People have often criticised sections of the music I like, because it’s ‘depressing’. There is no such thing as “depressing’ music, only music that you don’t get or don’t understand, perhaps people don’t want to say: “Turn this off because I don’t understand it”, which would be more accurate.
Generally the music referred to, lyrically, deals with sad topics, the plight of the alienated from society, with the expression of quite specific negative feelings. Such music concerns the feelings of a minority in society. This music has very positive functions. Most importantly it allows the listener to recognise and relate to an expressed emotion, from this comes a sense of validation, that those thoughts are not unique and are those of a wider community of people. This association with the negative actually helps allow the listener to escape from negative feelings as a focal point for the negativity is provided, so the feelings can be appropriately compartmentalised. it is no surprise that the purveyors of such music, never achieve super stardom, but often have large, loyal very dedicated groups of fans. for example Leonard Cohen sang “We are ugly, but we have the music”, to me this means that whilst outsiders may feel outside society, at least they/we have understanding of a great collection of music.
I stressed in a recent post, how human feelings consists of happiness, sadness and a neutrality. Art should concern all possible states of human conciousness. I don’t understand the call for more happy music. It is harder to express happiness artistically I feel. However you can’t force happiness on people (though it would be wonderful if this was actually possible!). I am a massive fan of ‘The Cure‘, In the late 1980s they suddenly started producing a string of poppy, happy songs, that gained more widespread success, ‘Lovecats’ reached the giddy heights of number 7 in the singles chart in the UK. These worked wonderfully as very rare expression and explorations of happiness. More recently with ‘Happy’ by Marina and the Diamonds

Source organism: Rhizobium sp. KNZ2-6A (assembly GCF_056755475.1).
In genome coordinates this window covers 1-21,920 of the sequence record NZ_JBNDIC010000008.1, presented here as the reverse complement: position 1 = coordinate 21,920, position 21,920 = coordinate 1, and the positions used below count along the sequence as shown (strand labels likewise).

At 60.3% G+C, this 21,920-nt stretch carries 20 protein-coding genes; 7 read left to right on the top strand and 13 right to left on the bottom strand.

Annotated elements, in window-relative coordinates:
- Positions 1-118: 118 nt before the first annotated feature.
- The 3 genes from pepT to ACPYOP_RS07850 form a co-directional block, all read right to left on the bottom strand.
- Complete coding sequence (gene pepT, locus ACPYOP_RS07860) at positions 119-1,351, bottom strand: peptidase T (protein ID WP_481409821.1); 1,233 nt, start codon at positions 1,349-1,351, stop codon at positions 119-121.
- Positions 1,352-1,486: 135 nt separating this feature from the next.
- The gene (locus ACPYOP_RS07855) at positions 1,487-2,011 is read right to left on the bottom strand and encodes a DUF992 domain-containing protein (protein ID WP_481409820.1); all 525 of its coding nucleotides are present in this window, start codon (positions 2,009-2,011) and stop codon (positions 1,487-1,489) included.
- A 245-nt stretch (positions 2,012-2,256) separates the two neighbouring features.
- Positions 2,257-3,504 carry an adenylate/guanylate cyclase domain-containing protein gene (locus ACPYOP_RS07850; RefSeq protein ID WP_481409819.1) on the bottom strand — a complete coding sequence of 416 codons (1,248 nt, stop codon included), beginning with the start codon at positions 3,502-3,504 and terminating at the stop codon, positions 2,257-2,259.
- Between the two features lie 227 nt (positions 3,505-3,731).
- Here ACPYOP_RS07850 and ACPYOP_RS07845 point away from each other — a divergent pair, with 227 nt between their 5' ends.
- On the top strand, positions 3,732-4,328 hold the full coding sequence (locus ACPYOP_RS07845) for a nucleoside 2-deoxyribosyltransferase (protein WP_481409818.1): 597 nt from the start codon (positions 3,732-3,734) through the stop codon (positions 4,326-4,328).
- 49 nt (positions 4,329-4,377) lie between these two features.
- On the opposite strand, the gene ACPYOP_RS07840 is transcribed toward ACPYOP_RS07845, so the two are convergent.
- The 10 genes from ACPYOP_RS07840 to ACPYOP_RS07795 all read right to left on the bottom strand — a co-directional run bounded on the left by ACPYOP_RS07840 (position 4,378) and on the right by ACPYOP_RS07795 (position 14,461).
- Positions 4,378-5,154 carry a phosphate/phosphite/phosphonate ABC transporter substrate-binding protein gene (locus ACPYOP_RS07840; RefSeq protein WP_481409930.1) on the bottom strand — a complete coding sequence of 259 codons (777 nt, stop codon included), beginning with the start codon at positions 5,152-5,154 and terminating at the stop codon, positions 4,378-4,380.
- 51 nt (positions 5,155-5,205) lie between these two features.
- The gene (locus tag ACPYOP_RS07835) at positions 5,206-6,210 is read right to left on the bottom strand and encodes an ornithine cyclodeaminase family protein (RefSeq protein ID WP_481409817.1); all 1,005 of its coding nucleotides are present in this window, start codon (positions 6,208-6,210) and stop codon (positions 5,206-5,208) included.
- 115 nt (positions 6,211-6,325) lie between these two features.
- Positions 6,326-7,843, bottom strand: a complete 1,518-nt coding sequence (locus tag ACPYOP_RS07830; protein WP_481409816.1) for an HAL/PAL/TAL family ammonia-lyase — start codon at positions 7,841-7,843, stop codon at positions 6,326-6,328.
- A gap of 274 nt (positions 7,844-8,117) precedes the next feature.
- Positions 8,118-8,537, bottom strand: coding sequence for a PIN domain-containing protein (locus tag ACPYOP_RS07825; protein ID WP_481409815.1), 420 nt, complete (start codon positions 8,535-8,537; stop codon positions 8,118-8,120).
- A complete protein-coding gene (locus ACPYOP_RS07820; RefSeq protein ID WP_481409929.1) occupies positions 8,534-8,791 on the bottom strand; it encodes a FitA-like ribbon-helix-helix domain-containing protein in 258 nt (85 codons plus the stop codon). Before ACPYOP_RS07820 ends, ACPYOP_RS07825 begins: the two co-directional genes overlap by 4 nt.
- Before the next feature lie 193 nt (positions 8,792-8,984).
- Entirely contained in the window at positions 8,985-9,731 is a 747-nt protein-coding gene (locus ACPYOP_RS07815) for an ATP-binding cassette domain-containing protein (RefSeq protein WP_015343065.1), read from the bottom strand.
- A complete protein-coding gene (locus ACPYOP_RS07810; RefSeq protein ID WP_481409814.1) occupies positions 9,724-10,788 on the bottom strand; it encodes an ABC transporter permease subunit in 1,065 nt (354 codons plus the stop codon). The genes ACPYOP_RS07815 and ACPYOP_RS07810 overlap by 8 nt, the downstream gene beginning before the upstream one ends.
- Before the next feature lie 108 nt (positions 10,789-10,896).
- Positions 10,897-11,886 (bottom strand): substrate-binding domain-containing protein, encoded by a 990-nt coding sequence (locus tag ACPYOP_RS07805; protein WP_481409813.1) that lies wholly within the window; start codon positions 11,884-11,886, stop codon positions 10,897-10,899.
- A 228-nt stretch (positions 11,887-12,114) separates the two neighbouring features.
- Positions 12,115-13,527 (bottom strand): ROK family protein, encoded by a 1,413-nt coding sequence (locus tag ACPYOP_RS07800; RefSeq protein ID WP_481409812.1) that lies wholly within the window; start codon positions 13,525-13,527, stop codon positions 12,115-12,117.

It would be wrong to suggest that this music is better or worse than other music, by which I mean music that concerns more general widely felt thoughts and feelings about the human condition. Whilst this kind of music can be amazing it will always fail to provide the keenness of resonance of a more rare or specific emotion. However, good music of this variety is harder to distinguish. Often an artist will write lyrics that are so general and lacking any real insight, that they are dull and boring.
What has always flummoxed me, is that pop music that becomes hugely successful, seems to bare little relation to it’s quality, whether lyrically or musically. I’m aware that music lovers and lovers of insightful lyrics are the minority and don’t determine popularity. I wonder whether there is something special that people who don’t feel like outsiders or a developed sense of music pick up on?
However it may be something less profound. sometimes an artist will emerge for popularising a new style of music. Usually the new style will already have developed in the underground by experimental artists. To fans of the experimental sound, the popularisation will sound dull and boring, but to the uninitiated it may present the expression of that musical idea for the masses.
I’ve mainly been discussing lyrical content in this discussion, as i hinted almost the exact same argument apples to musicality. However musicality is different. Being an outsider is something that happens to an individual. Musicality can be developed by anyone, through active listening to music. For example, the popular works of a classical composer, most people will like, you then play another less popular work by that artist, and the listener won’t get it. However if they have developed musicality, they will be able to appreciate the less popular work just as much as the popular one. Composers, don’t know what is going to be popular. Perhaps popularity occurs when a musical idea is very simple, it is the simplicity that resonates, to the composer the simplicity may not be apparent at the time of writing.